Financial Freedom for Your Family

If you’re like a long of folks right now, you’re facing some pretty significant financial issues. You might be looking at a lost job, a lost house, and probably have had to eat up pretty much all of your retirement savings, too. Fortunately, there are some things you can do to get to a place of financial freedom, even in the face of bad history credit card challenges..

Tough financial times can have long-term effects, even after those tough times are through. It can take years or even decades to get back to the place you were, financially, before the tough times hit.





Here are five things you can do to start rebuilding your life after a time of financial loss:

  1. Start an emergency fund. Now, ideally you’ll have three months’ worth of income saved up in the bank. That’s pretty hard to conceive of, especially when you’ve been living from one paycheck to the next. But, you need to start small.

Begin by saving just a few hundred dollars for emergencies such as a broken furnace or the deductible from a car wreck. Even a $500 padding can help you feel less anxious about money and get you started on that emergency fund.

  1. Improve your credit card score. Over the past several years, credit card companies are doing less to encourage people to apply for a bad credit history credit card and more to line their pockets, such as increasing rates or lowering limits.

Pay down your debt and pay your bills on time if you want to improve your credit score. Your goal should be to get that score up to 740 or above. It won’t happen overnight, but it can happen.

  1. Don’t add new debt. Don’t add a bunch of easy-to-get credit cards (and the ensuing debt). That doesn’t mean you can’t get a new card, but it does mean you need to keep from adding another balance.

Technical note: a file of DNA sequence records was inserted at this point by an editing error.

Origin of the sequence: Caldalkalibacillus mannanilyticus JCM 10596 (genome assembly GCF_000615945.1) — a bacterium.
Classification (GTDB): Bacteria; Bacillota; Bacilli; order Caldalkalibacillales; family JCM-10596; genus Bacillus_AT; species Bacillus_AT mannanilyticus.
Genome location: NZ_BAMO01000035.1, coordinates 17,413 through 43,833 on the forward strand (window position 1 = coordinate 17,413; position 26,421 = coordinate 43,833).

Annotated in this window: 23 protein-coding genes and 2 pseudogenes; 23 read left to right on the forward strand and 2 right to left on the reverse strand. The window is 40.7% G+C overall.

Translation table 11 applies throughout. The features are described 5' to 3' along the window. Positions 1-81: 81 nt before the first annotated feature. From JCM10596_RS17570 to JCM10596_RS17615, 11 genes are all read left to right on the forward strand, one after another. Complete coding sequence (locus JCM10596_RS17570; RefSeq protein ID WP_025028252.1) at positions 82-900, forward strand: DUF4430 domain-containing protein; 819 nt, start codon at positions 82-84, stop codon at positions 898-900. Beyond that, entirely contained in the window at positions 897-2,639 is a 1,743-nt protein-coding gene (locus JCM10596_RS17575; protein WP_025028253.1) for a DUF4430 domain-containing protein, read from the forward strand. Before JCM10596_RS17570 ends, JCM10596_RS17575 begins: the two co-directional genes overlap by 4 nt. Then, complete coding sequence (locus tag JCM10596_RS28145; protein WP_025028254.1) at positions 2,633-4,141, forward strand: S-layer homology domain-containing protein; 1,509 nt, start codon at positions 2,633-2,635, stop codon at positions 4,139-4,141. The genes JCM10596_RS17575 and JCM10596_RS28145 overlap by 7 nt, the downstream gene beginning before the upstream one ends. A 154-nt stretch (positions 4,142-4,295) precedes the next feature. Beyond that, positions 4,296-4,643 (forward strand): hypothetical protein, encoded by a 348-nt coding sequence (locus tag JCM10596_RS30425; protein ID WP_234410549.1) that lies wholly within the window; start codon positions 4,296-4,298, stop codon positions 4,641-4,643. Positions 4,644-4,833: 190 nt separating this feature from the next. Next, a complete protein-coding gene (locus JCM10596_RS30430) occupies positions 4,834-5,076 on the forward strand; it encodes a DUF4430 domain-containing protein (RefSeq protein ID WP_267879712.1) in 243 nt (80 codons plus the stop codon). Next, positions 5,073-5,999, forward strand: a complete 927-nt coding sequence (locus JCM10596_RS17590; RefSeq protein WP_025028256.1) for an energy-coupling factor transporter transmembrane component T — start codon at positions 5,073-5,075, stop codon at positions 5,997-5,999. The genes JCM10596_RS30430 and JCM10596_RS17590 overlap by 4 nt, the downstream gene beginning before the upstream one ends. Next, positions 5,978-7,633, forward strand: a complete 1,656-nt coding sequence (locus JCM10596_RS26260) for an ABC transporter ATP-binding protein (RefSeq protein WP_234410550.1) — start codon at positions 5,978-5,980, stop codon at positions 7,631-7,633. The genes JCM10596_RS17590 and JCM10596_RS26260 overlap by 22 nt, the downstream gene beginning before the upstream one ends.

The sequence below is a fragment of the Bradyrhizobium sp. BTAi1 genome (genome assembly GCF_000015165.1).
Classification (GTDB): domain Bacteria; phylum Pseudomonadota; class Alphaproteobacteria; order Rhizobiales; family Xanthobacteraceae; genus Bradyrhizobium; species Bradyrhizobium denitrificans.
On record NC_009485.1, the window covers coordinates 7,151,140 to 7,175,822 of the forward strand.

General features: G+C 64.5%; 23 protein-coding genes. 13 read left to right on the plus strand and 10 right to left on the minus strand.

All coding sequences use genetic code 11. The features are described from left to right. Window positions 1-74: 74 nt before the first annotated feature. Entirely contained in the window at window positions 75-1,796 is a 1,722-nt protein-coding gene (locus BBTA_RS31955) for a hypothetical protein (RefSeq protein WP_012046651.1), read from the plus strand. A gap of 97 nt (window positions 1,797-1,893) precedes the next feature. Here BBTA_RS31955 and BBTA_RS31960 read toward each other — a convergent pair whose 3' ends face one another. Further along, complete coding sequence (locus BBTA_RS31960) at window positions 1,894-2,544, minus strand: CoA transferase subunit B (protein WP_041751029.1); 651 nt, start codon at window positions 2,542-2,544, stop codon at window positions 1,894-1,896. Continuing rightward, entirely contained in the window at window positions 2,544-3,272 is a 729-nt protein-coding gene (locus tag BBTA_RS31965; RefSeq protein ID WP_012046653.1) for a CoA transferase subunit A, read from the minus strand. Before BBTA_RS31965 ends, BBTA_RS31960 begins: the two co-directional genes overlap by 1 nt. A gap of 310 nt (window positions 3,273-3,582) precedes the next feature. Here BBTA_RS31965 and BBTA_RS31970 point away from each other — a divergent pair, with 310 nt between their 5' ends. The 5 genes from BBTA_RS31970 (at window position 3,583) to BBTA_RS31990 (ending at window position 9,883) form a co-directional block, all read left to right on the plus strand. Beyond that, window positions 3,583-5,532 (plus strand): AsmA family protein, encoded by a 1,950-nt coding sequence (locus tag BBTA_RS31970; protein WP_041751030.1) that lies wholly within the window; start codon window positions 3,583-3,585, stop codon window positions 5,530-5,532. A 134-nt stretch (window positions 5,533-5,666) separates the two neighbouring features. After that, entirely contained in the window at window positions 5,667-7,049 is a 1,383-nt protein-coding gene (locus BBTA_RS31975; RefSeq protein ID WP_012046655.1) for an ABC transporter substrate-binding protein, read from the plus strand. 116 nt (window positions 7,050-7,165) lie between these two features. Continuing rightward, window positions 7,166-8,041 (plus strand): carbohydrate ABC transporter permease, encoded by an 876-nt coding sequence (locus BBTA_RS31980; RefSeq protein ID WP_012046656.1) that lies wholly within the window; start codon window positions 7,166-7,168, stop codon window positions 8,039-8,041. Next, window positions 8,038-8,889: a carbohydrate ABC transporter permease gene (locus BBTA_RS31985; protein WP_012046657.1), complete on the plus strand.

Don’t take out a home equity loan. Don’t even purchase something via layaway, if you can help it. Treat your finances as if they’re going on a diet.

  1. Pay for retirement now. Set aside something. Even a little bit. Just $100 a month now can have a big payoff down the road, especially if you’re younger and earlier in your career.

If your employer matches retirement contributions, make sure you contribute at least that much. If you don’t have a retirement plan or are self-employed, look into a Roth IRA.

  1. Make more money. It’s easier said than done, of course, but it might mean taking on a second job, or starting a small in-home business on the side. Find a way to increase your income, and then take that income and use it to reduce debt, save for emergencies and fund your retirement.

Financial freedom is within your reach, even in the face of bad history credit card challenges. Be smart about how you spend, how you save, and how you borrow. Today’s troubles are temporary, and hard work will eventually pay off.


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